Stories from around the web that found our fancy

At Paper Planes, we love to read — and we’re consistently drawn to great stories centred around design, books and culture. With ‘Things to Read’, we share with you the best stories, from around the web, that we’ve read recently. Enjoy.

How our Home Delivery Habit Reshaped the World
In this story for the Guardian, Samanth Subramanian dives deep into “the story of the explosion of home delivery — a story in which we have all been willing participants, since it is our clicking and swiping that has powered the boom.” It’s a long read that’s wonderfully researched and well worth your time. Read it here.

What’s Left of Condé Nast
This one took the publishing world by storm (on Twitter, at least) and is a must-read for those interested in the workings of media companies. Now that Condé Nast’s fate lies largely in the hands of a new CEO and a new generation of benefactors — while a few of the old guard (like Anna Wintour, Vogue’s iconic editor) remain steadfast — this story in New York Magazine looks at the company’s trajectory over time, if it is still the extravagant global trendsetter it once was, and why it could just be another media company trying to get by. Read it here.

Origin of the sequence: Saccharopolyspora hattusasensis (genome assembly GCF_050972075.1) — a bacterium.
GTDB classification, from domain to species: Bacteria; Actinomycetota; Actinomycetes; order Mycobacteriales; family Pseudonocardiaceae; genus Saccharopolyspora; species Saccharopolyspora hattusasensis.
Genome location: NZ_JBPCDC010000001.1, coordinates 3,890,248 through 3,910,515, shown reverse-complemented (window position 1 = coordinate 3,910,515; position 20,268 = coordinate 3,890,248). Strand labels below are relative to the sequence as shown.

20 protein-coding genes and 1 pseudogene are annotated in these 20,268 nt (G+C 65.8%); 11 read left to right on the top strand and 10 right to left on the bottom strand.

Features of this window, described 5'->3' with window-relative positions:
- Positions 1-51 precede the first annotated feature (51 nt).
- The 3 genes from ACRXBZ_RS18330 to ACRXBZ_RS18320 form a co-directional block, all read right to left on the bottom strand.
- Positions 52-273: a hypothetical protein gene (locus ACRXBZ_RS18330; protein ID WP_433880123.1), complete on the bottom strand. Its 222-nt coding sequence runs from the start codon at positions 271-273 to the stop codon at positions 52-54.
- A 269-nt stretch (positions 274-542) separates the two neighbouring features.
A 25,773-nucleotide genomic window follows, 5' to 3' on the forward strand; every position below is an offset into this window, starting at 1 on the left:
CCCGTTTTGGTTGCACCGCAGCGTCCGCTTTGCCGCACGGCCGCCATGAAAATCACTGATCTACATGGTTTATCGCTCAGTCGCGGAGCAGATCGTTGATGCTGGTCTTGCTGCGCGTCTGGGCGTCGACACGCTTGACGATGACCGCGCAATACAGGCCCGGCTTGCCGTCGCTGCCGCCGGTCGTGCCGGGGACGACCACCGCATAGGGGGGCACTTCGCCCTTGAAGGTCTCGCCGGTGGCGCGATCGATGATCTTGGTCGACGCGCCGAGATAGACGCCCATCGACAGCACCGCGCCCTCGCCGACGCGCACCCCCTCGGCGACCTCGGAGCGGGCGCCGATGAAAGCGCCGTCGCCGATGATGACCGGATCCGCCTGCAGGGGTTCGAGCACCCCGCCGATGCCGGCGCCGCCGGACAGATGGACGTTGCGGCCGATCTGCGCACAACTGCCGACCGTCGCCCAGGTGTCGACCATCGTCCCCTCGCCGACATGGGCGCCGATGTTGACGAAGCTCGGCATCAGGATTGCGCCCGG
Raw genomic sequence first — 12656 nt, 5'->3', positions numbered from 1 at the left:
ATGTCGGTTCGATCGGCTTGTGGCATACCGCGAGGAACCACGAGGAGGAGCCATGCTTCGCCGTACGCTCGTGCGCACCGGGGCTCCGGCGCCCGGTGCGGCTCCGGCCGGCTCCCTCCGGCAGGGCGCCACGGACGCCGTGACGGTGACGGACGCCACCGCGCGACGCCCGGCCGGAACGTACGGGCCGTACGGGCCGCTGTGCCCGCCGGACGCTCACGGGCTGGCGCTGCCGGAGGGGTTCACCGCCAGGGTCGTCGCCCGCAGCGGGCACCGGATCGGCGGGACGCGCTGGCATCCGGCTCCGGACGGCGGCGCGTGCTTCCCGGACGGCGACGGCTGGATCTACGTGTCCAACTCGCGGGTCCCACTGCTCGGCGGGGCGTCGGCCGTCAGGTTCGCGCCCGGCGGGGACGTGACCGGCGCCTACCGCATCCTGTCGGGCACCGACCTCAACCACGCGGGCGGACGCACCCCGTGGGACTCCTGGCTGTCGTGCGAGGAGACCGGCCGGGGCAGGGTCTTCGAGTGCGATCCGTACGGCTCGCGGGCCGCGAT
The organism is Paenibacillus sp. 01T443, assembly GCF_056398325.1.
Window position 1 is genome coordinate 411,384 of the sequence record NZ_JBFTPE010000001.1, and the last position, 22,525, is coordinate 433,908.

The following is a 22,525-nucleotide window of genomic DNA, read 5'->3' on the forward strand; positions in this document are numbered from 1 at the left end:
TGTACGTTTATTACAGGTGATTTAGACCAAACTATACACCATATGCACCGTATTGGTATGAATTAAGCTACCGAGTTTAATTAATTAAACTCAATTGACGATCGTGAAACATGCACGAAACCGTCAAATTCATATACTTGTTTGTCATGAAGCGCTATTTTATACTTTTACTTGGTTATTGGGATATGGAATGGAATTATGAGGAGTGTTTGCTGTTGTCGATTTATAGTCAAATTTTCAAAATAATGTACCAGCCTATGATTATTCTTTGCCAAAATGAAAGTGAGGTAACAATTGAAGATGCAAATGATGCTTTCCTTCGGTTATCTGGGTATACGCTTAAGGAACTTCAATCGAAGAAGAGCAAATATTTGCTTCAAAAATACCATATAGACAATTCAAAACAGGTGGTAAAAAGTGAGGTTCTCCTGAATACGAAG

The Diver Who Brings Up the Bodies
This story is fairly morbid and comes with trigger warnings (for suicide). Journalist Sunaina Kumar spotlights Gurbaksh Singh, a diver in Punjab who’s called to retrieve the bodies of people who have committed suicide by jumping into the Sutlej River, most of whom are debt-ridden, desperate farmers. The Narratively piece delicately details the emotional toll this sort of suicide extends on the families of these farmers and others involved. Read it here.

This Is an Indian House, According to One Architect
For T: The New York Times Style Magazine, Aatish Taseer meets architect Bijoy Jain and writes about his work to bring back an architectural style that looks back at India’s precolonial building traditions — “how to break past the layer of nonporous rock that is British rule in India in order to creatively engage with a decayed but living tradition of Indian building, masonry and craftsmanship.” It’s a gripping read, especially for those interested in design and architecture. Read it here.

My Own Private Iceland
We’re great fans of Vox, especially The Goods. This piece looks at the phenomenon of ‘overtourism’, a term coined to describe the barrage of tourists in Iceland. It questions what counts as ‘authentic’ tourism and looks at how travel trends have changed over the decades, with social media being the main driver behind the commodification of tourism. It is a long read, but worth it for anyone who enjoys travelling for more than just the likes. Read it here.

Cult of the Literary Sad Woman
In this personal essay in The New York Times, Leslie Jameson writes about the allure of the relatable “sad woman” in literature — beautiful, glamorously depressed heroines — and critiques this romanticisation of female vulnerability. Read it here.